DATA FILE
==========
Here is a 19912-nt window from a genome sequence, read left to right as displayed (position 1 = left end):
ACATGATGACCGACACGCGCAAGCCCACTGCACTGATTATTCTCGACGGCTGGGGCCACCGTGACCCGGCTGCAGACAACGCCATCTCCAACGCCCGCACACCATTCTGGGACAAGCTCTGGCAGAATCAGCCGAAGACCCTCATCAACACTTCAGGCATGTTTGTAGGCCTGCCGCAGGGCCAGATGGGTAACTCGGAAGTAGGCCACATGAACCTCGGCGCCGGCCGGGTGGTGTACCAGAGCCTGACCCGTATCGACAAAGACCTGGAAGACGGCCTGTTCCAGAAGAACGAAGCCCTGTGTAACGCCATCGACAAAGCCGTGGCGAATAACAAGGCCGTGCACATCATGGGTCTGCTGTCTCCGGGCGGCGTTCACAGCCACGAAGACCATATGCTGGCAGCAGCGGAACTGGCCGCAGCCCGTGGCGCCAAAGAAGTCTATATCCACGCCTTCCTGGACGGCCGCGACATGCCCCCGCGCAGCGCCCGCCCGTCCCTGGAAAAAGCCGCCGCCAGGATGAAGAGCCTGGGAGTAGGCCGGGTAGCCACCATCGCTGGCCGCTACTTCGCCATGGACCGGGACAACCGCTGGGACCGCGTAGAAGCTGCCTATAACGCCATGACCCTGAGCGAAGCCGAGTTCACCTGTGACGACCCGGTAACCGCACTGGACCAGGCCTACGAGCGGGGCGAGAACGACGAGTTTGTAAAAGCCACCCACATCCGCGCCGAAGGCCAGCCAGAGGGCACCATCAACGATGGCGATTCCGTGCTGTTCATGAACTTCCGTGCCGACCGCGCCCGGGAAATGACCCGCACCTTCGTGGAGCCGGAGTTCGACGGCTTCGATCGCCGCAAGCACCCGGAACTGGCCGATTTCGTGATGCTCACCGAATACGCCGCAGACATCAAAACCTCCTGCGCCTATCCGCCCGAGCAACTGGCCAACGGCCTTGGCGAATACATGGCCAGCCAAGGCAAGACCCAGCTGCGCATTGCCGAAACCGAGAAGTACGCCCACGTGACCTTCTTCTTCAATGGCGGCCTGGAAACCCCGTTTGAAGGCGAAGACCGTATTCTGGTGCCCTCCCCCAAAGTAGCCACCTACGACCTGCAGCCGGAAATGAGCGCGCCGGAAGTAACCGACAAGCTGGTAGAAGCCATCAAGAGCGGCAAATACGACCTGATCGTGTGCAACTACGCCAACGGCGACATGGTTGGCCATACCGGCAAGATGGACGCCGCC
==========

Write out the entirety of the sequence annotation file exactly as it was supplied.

Here is a 19912-nt window from a genome sequence, read left to right as displayed (position 1 = left end):
ACATGATGACCGACACGCGCAAGCCCACTGCACTGATTATTCTCGACGGCTGGGGCCACCGTGACCCGGCTGCAGACAACGCCATCTCCAACGCCCGCACACCATTCTGGGACAAGCTCTGGCAGAATCAGCCGAAGACCCTCATCAACACTTCAGGCATGTTTGTAGGCCTGCCGCAGGGCCAGATGGGTAACTCGGAAGTAGGCCACATGAACCTCGGCGCCGGCCGGGTGGTGTACCAGAGCCTGACCCGTATCGACAAAGACCTGGAAGACGGCCTGTTCCAGAAGAACGAAGCCCTGTGTAACGCCATCGACAAAGCCGTGGCGAATAACAAGGCCGTGCACATCATGGGTCTGCTGTCTCCGGGCGGCGTTCACAGCCACGAAGACCATATGCTGGCAGCAGCGGAACTGGCCGCAGCCCGTGGCGCCAAAGAAGTCTATATCCACGCCTTCCTGGACGGCCGCGACATGCCCCCGCGCAGCGCCCGCCCGTCCCTGGAAAAAGCCGCCGCCAGGATGAAGAGCCTGGGAGTAGGCCGGGTAGCCACCATCGCTGGCCGCTACTTCGCCATGGACCGGGACAACCGCTGGGACCGCGTAGAAGCTGCCTATAACGCCATGACCCTGAGCGAAGCCGAGTTCACCTGTGACGACCCGGTAACCGCACTGGACCAGGCCTACGAGCGGGGCGAGAACGACGAGTTTGTAAAAGCCACCCACATCCGCGCCGAAGGCCAGCCAGAGGGCACCATCAACGATGGCGATTCCGTGCTGTTCATGAACTTCCGTGCCGACCGCGCCCGGGAAATGACCCGCACCTTCGTGGAGCCGGAGTTCGACGGCTTCGATCGCCGCAAGCACCCGGAACTGGCCGATTTCGTGATGCTCACCGAATACGCCGCAGACATCAAAACCTCCTGCGCCTATCCGCCCGAGCAACTGGCCAACGGCCTTGGCGAATACATGGCCAGCCAAGGCAAGACCCAGCTGCGCATTGCCGAAACCGAGAAGTACGCCCACGTGACCTTCTTCTTCAATGGCGGCCTGGAAACCCCGTTTGAAGGCGAAGACCGTATTCTGGTGCCCTCCCCCAAAGTAGCCACCTACGACCTGCAGCCGGAAATGAGCGCGCCGGAAGTAACCGACAAGCTGGTAGAAGCCATCAAGAGCGGCAAATACGACCTGATCGTGTGCAACTACGCCAACGGCGACATGGTTGGCCATACCGGCAAGATGGACGCCGCC